The Allentown City Council narrowly voted Wednesday night to deny American Rescue Plan funding for Lehigh Valley Ironpigs to renovate Coca-Cola Park.
In a 4-3 vote, Candida Affa, Ed Zucal, Natalie Santos and Ce-Ce Gerlach voted not to fund IronPigs.
Council members who voted against the allocation said it was the county’s responsibility to ensure that the team remained affiliated with MLB and stayed in Allentown.Lehigh County owns Coca-Cola Park. there is
They also lamented MLB’s failure to provide financial support to minor league teams despite requiring $10 million for renovations.
“Major League Baseball is holding us hostage,” Affa said.
Allentown Mayor Matt Turk said the council may be making a “grave mistake” by refusing funding. IronPigs general manager Kurt Landes and co-owner Joe Finley said the team could be kicked out of Allentown if refused.
“We’re not threatening to leave,” Landes said. “They’re going to take the IronPigs,” he added, referring to MLB.
Finley, who also co-owns the Trenton Thunder baseball team, which lost its MLB affiliation in 2020, warned that the Iron Pigs could face a similar fate.
“The legacy of this city and this Commission is the loss of the Triple-A Phillies,” Finley said.
Finley and Landes declined to comment on the council’s vote after the meeting.
In another vote, the council unanimously voted to provide the Da Vinci Science Center with $1 million in rescue plan funding.
The vote came after nearly a year of controversy over the award, with some on the council and in Allentown believing it was doing the two prominent institutions an unfair favor.
IronPigs requested $1.5 million from the city’s ARPA fund to improve Coca-Cola Park’s COVID-19 safety. The IronPigs must pay approximately $10 million in park improvements by April 2023 to continue the team’s affiliation with Major League Baseball and the Philadelphia Phillies.
Landes has repeatedly warned that IronPigs could be forced to leave Allentown if it cannot raise enough money for its renovations. Pennsylvania gave him $2 million, Lehigh County gave him $1.5 million, and Northampton County gave him $200,000 to improve stadiums. IronPigs also has him committing $1.5 million.
The Da Vinci Science Center requested $1.5 million to install heating, ventilation, and air conditioning systems, exhibits, and programming for its new facility in downtown Allentown, scheduled to open in 2024. The Da Vinci Center has raised $64 million for the facility and needs $8 million more to fully develop the space.
Members are torn between awarding funds to the organization after late 2021. Former mayor Rayo Connell proposed donating her $1 million to IronPigs and her $2 million to the science center, but after opposition from some Allentown residents and city council members, the plan was abandoned. It has changed. The award showed an unfair preference for two prominent institutions.
Affa cast the deciding votes for two awards. In June she took part in a vote to postpone spending indefinitely, but in September and October she voted to proceed with spending, saying, “For aldermen who have seen Coca-Cola Park. I didn’t want to be,” and Iron Pig left Allentown.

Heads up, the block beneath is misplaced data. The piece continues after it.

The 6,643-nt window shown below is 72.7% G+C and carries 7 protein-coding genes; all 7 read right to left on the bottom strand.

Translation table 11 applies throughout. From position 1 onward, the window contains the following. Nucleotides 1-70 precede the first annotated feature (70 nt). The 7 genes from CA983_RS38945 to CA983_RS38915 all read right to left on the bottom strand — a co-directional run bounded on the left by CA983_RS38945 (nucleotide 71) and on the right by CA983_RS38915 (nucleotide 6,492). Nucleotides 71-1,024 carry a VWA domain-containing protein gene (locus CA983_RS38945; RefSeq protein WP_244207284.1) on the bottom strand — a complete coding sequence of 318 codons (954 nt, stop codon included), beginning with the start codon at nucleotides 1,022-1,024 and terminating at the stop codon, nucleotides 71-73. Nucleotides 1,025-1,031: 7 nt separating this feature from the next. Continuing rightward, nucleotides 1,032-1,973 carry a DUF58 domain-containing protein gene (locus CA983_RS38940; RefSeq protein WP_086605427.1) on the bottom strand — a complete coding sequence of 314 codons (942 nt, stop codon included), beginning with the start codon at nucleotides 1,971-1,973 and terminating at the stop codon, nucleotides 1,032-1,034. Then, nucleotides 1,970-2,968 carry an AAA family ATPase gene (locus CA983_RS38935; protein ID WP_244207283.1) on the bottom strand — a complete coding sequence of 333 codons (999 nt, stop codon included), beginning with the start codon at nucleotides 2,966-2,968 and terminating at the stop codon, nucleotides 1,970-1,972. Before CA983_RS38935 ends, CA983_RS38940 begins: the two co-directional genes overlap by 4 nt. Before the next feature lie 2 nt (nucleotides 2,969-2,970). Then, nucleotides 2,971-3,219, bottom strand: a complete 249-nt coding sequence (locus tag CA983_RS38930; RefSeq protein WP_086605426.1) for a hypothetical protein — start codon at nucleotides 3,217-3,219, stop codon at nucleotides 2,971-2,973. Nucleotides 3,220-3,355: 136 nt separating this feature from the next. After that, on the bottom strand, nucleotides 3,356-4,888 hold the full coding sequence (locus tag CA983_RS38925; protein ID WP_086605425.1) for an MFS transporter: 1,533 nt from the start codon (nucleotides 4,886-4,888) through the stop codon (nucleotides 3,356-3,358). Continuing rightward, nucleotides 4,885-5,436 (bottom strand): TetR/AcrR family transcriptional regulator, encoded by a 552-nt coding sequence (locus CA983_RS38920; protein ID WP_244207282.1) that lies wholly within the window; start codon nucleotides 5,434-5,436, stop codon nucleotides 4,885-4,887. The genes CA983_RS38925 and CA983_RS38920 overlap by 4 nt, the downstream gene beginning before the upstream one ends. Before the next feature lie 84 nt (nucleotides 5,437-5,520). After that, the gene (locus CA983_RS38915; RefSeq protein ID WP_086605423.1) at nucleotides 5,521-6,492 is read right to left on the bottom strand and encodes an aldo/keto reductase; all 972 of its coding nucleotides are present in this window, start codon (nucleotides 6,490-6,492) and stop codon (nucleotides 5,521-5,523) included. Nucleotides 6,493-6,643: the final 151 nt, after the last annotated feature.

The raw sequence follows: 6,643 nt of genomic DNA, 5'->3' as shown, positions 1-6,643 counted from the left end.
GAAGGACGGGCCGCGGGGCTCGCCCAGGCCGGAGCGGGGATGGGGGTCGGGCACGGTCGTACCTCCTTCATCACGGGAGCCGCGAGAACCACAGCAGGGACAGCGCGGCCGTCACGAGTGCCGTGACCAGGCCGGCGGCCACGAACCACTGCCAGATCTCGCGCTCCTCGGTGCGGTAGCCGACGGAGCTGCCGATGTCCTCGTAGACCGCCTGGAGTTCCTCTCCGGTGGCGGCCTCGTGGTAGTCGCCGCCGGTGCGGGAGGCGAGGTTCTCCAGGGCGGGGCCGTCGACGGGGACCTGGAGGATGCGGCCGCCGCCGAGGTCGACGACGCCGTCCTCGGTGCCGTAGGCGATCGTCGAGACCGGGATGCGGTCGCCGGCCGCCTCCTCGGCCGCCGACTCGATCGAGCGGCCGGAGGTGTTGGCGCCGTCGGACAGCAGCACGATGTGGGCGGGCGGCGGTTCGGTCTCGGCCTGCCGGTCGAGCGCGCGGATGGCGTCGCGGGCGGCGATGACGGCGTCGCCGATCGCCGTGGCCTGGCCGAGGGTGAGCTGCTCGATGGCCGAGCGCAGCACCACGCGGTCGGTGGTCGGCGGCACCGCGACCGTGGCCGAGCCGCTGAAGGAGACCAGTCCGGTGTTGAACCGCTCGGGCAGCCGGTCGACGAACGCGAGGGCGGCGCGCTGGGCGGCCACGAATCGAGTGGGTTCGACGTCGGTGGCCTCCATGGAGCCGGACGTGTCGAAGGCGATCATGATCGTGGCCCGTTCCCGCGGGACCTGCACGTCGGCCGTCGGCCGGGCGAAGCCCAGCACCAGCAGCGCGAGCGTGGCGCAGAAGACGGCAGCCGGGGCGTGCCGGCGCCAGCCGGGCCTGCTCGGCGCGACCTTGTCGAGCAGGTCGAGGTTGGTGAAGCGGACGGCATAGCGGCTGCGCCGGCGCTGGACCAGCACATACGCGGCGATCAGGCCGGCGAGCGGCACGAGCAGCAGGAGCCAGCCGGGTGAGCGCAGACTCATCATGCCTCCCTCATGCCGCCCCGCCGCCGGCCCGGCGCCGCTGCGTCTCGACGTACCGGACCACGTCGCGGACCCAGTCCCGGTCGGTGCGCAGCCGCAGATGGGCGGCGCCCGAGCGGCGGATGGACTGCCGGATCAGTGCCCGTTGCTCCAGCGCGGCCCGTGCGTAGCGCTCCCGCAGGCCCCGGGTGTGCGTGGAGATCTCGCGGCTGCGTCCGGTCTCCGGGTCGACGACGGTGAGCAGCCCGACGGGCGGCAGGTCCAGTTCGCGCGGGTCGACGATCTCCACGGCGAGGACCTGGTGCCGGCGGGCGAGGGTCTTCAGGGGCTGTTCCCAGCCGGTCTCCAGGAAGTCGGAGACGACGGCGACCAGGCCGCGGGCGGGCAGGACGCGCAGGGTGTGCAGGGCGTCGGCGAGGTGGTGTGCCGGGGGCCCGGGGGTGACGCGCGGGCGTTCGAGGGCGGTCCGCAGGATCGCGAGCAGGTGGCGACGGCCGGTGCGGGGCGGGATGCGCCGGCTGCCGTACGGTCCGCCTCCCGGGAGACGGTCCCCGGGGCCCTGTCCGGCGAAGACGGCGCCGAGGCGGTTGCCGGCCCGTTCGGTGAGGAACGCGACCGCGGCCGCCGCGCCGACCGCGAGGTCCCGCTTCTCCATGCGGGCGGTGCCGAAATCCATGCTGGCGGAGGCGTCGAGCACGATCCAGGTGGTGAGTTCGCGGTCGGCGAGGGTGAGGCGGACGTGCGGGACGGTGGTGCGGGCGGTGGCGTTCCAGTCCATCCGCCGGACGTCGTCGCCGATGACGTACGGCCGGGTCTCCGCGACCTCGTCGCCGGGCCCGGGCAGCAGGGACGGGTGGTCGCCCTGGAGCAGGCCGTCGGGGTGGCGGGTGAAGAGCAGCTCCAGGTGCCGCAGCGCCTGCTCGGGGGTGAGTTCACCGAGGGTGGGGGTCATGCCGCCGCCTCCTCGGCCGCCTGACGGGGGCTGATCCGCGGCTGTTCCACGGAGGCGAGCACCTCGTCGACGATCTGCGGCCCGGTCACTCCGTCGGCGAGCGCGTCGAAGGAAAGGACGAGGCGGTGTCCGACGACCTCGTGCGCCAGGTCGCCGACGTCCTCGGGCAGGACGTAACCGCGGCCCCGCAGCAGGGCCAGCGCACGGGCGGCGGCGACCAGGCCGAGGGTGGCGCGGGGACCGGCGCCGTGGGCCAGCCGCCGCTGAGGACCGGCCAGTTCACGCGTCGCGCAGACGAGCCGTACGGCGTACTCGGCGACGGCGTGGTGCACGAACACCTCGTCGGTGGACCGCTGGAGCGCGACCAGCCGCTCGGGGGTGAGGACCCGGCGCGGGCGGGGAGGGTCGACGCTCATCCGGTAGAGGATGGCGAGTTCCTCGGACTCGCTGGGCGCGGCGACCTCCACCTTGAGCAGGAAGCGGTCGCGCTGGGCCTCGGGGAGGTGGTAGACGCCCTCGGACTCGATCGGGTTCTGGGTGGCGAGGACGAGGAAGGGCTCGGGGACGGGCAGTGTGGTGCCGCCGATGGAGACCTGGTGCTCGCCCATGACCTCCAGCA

At the conference, she admitted to being publicly baffled by the decision and said she had “lost sleep” over the choice.
“We’ve talked about this many times and I’ve flipped and flopped,” says Affa. “But…if you can save $2 million by giving da Vinci $1 million and giving nothing to the Pigs, you’re saving $2 million. Something for the community and the homeless.” donations, more police officers, and so many other things.”
Affa and others who opposed IronPigs funding but supported Da Vinci said they believed the science center would do more to benefit Allentown’s children.
Landes countered, citing several community initiatives IronPigs supports, such as hosting education days and high school games, saying IronPigs are “proud to be in Allentown.” .
“For all that we do and aim to do for the whole community and Allentown as we work tremendously hard each day to represent our community, , it’s hard to imagine having zero support,” he said.
Tuerk and other council members warned the council not to shut down IronPigs funding when the city has no concrete plans to use some of it.
Allentown has set aside $18 million in funding for the American Rescue Plan dedicated to community initiatives, but the allocation to the Da Vinci Science Center is the first and only one the city has made in that category.
“We have to stop creating zero-sum game analysis. We have to stop thinking that this is one versus the other,” said council member Josh Siegel. “Organizations like IronPigs are not just business partners, they are not just economic development assets, they are community partners.
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Wake-up call reporter Lindsay Webber can be reached at 610-820-6681. email@example.com.
https://www.mcall.com/news/local/allentown/mc-nws-allentown-city-council-arpa-ironpigs-da-vinci-center-final-award-20221026-lemqd3tec5cjhng5kcbxesh6wy-story.html#ed=rss_www.mcall.com/arcio/rss/category/news/local/ Allentown City Council denies IronPigs reimbursement for renovation costs